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Ann Murchison, Jurij R Bilyk; Feasibility of Ophthalmic telemedicine Consultation in Urgent Settings (FOCUS). Invest. Ophthalmol. Vis. Sci. 2021;62(8):2673.
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Ophthalmologist are not always available for on-site consultation in emergency departments. We performed a prospective, double-masked pilot study to determine the feasibility for an ophthalmologist to provide triage consultation virtually.
This study used a convenience sample of adult patients from an eye emergency department. Ophthalmic telemedicine consultation was provided by an ophthalmology attending physician (OAP) using a synchronous telehealth interface and in-person consultation was provided by second OAP. The remainder of the visit followed usual care. The primary outcomes were feasibility and urgency of recommended in-person ophthalmic examination. Feasibility was measured as the ability to enroll patients and transmit the necessary audiovisual information. Urgency of recommended full ophthalmic examination was collected from both the in-person and virtual ophthalmic triage providers. The secondary outcome was time to perform ophthalmic consultation. An exploratory outcome was concordance of triage-based diagnoses between the in-person and telehealth OAPs. Descriptive statistics were used for evaluation.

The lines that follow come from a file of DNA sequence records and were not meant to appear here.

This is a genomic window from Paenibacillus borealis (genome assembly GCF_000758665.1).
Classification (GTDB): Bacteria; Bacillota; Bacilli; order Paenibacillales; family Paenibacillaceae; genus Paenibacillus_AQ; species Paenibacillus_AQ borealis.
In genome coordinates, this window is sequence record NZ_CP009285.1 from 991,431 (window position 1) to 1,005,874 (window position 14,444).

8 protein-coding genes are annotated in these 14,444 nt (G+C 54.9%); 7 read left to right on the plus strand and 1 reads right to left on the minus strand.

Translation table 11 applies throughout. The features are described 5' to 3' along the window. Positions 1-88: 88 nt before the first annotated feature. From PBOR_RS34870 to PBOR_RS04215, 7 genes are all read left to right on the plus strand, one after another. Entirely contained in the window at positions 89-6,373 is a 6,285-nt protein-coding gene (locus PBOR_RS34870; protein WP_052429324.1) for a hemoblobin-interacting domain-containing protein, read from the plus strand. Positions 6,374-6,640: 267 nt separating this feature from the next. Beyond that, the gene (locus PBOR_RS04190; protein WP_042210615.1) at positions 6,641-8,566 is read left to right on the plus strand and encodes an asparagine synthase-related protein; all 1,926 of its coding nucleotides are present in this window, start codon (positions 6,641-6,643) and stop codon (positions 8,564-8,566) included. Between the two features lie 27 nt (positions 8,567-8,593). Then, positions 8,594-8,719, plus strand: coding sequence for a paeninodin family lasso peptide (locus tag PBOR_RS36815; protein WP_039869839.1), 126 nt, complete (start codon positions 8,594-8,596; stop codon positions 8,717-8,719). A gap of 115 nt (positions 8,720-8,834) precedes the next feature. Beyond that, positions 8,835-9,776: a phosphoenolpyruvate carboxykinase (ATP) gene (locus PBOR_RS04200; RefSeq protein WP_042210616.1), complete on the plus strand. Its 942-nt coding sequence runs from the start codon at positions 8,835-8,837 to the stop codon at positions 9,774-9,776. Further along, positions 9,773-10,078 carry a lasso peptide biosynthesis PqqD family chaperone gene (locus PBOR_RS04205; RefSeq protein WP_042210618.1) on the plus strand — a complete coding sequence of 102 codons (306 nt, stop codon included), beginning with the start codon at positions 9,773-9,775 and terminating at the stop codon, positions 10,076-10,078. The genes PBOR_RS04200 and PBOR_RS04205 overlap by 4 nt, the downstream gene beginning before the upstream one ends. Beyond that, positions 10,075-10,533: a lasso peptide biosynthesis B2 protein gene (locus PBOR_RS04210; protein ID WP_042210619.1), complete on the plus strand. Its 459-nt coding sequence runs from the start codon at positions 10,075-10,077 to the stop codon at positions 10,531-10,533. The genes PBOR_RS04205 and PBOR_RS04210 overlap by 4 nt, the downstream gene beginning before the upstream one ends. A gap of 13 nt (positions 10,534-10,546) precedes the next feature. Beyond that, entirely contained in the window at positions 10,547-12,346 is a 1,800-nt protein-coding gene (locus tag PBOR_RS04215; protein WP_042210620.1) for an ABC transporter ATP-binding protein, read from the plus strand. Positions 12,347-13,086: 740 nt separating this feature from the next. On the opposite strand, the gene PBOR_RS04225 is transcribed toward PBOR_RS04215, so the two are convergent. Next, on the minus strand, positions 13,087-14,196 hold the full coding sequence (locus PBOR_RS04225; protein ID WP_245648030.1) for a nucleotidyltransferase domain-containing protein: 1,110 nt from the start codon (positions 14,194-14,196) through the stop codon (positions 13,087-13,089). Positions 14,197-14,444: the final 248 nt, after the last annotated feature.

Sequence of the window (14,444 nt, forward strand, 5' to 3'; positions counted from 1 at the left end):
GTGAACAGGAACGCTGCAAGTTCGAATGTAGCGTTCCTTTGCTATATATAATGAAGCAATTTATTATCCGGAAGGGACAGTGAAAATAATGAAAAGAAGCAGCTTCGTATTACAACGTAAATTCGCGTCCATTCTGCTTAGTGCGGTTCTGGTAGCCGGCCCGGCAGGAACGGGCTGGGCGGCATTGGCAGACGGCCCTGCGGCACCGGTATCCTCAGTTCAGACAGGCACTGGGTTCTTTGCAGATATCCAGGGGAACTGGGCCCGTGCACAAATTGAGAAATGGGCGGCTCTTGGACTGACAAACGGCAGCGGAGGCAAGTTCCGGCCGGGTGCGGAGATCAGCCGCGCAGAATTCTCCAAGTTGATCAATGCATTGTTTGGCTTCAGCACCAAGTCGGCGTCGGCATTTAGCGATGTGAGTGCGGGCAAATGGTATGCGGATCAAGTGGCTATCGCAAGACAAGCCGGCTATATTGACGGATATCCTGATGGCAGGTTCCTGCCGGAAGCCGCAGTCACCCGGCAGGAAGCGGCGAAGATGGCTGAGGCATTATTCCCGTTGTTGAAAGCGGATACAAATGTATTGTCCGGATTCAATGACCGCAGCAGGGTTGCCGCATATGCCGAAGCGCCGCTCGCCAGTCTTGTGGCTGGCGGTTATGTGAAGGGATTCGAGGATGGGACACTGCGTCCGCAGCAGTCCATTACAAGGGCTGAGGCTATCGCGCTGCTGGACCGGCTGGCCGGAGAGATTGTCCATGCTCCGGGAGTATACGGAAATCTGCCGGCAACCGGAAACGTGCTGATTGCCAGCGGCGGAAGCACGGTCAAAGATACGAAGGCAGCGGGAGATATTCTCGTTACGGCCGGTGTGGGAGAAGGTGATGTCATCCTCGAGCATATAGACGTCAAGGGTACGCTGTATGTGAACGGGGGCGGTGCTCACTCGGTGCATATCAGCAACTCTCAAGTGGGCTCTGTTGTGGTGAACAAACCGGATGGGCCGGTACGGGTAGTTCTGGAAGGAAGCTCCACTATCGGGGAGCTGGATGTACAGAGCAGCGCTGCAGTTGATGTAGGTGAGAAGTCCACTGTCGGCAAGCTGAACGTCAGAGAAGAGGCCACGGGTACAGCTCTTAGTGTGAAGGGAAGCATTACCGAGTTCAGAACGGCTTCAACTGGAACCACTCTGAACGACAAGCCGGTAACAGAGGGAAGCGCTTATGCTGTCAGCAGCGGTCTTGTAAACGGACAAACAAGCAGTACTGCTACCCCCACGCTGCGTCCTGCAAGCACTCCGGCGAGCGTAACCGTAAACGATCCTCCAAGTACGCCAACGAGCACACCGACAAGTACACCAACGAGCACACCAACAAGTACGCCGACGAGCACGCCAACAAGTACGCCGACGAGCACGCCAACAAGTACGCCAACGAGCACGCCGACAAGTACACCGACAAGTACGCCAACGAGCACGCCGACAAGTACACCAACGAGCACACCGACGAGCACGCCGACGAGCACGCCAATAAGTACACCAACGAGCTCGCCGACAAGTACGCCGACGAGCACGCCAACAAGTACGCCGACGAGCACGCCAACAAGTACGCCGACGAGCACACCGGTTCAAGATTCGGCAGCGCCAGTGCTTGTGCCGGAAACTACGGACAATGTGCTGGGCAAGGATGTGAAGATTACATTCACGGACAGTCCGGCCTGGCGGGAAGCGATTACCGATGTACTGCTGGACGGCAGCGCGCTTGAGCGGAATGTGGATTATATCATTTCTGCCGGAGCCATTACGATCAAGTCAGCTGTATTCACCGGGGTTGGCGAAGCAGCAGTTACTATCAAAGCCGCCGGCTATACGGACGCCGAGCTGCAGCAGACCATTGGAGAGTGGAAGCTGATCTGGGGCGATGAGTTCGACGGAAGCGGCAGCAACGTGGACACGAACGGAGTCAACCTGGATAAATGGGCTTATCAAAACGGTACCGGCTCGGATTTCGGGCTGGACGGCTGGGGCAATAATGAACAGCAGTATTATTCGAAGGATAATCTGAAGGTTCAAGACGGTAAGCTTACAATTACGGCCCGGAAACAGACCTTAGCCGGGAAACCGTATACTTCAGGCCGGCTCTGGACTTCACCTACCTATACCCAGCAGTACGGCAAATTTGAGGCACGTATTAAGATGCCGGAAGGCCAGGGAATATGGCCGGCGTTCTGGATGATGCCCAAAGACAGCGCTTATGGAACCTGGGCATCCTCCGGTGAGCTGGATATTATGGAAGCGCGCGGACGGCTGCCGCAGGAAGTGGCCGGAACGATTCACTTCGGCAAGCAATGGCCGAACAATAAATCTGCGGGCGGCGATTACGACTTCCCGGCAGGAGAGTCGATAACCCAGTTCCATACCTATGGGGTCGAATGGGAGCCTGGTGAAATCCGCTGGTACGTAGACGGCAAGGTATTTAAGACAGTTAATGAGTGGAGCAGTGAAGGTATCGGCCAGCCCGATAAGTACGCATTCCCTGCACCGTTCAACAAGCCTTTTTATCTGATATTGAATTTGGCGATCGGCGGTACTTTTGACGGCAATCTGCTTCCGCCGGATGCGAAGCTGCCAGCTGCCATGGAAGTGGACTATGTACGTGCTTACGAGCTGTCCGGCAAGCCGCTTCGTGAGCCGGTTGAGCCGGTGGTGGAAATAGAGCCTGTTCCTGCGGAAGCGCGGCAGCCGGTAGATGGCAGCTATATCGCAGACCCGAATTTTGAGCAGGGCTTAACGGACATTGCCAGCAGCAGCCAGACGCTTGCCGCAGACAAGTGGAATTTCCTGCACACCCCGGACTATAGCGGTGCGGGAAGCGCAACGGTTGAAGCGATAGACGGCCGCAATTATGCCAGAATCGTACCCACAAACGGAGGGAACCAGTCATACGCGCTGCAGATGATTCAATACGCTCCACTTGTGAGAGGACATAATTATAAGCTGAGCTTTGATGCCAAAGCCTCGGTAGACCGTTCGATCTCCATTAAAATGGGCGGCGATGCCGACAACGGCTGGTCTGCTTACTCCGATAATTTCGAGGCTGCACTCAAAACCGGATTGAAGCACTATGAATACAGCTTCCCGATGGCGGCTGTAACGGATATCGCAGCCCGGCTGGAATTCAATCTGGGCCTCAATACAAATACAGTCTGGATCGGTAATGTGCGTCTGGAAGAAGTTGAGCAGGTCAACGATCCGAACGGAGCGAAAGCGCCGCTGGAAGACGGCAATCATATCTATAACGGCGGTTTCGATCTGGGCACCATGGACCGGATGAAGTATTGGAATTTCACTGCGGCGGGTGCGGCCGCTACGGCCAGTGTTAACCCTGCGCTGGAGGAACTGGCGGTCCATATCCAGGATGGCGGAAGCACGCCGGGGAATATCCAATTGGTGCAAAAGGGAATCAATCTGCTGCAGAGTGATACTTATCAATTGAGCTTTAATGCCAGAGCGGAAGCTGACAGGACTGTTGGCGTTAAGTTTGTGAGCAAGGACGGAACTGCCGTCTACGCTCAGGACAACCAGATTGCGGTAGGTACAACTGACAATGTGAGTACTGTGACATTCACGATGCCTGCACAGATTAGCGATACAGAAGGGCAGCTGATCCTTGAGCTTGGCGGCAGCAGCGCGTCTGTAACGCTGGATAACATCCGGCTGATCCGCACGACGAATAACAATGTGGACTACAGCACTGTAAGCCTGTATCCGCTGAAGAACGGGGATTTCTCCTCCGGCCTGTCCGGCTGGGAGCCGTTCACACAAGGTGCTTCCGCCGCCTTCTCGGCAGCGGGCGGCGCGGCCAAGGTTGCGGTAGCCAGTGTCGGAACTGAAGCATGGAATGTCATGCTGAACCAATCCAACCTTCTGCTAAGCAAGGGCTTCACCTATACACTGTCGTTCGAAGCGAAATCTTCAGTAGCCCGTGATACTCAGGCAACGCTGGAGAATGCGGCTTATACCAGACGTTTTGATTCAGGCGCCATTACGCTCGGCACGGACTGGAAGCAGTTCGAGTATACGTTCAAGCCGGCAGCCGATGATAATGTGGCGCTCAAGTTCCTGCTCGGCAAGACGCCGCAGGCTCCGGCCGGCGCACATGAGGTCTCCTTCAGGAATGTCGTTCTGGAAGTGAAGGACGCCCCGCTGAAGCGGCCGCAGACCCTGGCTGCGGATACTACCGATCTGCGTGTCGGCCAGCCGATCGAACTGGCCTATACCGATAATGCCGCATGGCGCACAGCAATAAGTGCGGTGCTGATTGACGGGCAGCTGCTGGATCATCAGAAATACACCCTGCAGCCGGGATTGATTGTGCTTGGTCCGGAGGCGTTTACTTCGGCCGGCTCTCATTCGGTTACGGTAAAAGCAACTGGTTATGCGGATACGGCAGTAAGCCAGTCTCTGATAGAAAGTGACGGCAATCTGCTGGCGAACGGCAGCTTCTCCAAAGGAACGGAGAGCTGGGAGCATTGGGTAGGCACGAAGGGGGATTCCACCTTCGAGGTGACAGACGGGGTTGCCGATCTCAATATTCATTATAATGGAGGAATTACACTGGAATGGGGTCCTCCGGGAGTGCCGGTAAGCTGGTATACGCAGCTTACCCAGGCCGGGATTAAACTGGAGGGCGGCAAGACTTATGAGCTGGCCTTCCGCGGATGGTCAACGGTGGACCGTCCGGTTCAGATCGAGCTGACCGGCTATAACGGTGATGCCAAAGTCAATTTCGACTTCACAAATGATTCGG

This pilot study enrolled 31 of 33 (93.9%) patients. The majority (74.2%) were female and the median age was 57 years (range 24-86; mean 54.2). The majority of patients identified as African American (48.4%) followed by Caucasian (45.2%). There were no dropped calls or audiovisual problems reported with the telemedicine interface. The recommended urgency of in-person full examination between the in-person and telemedicine consultation was concordant 90.3% of the time. The duration range of the consultation was 1.5-6 minutes via telemedicine and 2-7 minutes in person with a mean of 2.5 and 2.7 minutes, respectively. The exploratory outcome of diagnostic concordance was 93.5%.
Telemedicine emergency ophthalmic consultation appear to be feasible, with good patient acceptance and ability to obtain necessary audio and visual data. The duration of the visits was similar for in person and telemedicine consultations, supporting the potential feasibility. The diagnostic concordance was high between both the telemedicine and in person ophthalmic consultation compared to the full ophthalmic evaluation. More data on this approach in general emergency room settings would be useful to aid in expediting urgent ophthalmic care and make ophthalmic consultation more widely available.
This is a 2021 ARVO Annual Meeting abstract.
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